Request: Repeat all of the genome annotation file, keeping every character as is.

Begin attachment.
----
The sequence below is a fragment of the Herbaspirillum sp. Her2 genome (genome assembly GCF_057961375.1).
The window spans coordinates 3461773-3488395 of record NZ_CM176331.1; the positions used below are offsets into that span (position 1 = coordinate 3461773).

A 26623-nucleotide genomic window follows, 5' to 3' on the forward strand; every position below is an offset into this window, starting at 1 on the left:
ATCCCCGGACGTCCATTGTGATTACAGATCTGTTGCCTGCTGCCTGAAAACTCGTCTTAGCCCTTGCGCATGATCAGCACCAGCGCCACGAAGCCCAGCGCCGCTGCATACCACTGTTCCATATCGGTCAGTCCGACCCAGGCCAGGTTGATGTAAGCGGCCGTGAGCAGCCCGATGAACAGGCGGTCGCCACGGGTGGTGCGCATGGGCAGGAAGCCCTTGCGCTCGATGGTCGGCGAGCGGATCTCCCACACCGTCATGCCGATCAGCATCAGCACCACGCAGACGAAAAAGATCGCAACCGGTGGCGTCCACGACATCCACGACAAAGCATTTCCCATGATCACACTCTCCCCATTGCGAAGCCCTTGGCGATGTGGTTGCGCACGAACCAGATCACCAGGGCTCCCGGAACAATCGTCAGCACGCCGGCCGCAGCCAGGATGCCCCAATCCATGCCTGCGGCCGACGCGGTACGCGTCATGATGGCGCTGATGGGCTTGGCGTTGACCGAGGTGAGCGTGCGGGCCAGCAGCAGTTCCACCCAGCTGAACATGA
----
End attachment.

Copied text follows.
The sequence below is a fragment of the Herbaspirillum sp. Her2 genome (genome assembly GCF_057961375.1).
The window spans coordinates 3461773-3488395 of record NZ_CM176331.1; the positions used below are offsets into that span (position 1 = coordinate 3461773).

A 26623-nucleotide genomic window follows, 5' to 3' on the forward strand; every position below is an offset into this window, starting at 1 on the left:
ATCCCCGGACGTCCATTGTGATTACAGATCTGTTGCCTGCTGCCTGAAAACTCGTCTTAGCCCTTGCGCATGATCAGCACCAGCGCCACGAAGCCCAGCGCCGCTGCATACCACTGTTCCATATCGGTCAGTCCGACCCAGGCCAGGTTGATGTAAGCGGCCGTGAGCAGCCCGATGAACAGGCGGTCGCCACGGGTGGTGCGCATGGGCAGGAAGCCCTTGCGCTCGATGGTCGGCGAGCGGATCTCCCACACCGTCATGCCGATCAGCATCAGCACCACGCAGACGAAAAAGATCGCAACCGGTGGCGTCCACGACATCCACGACAAAGCATTTCCCATGATCACACTCTCCCCATTGCGAAGCCCTTGGCGATGTGGTTGCGCACGAACCAGATCACCAGGGCTCCCGGAACAATCGTCAGCACGCCGGCCGCAGCCAGGATGCCCCAATCCATGCCTGCGGCCGACGCGGTACGCGTCATGATGGCGCTGATGGGCTTGGCGTTGACCGAGGTGAGCGTGCGGGCCAGCAGCAGTTCCACCCAGCTGAACATGA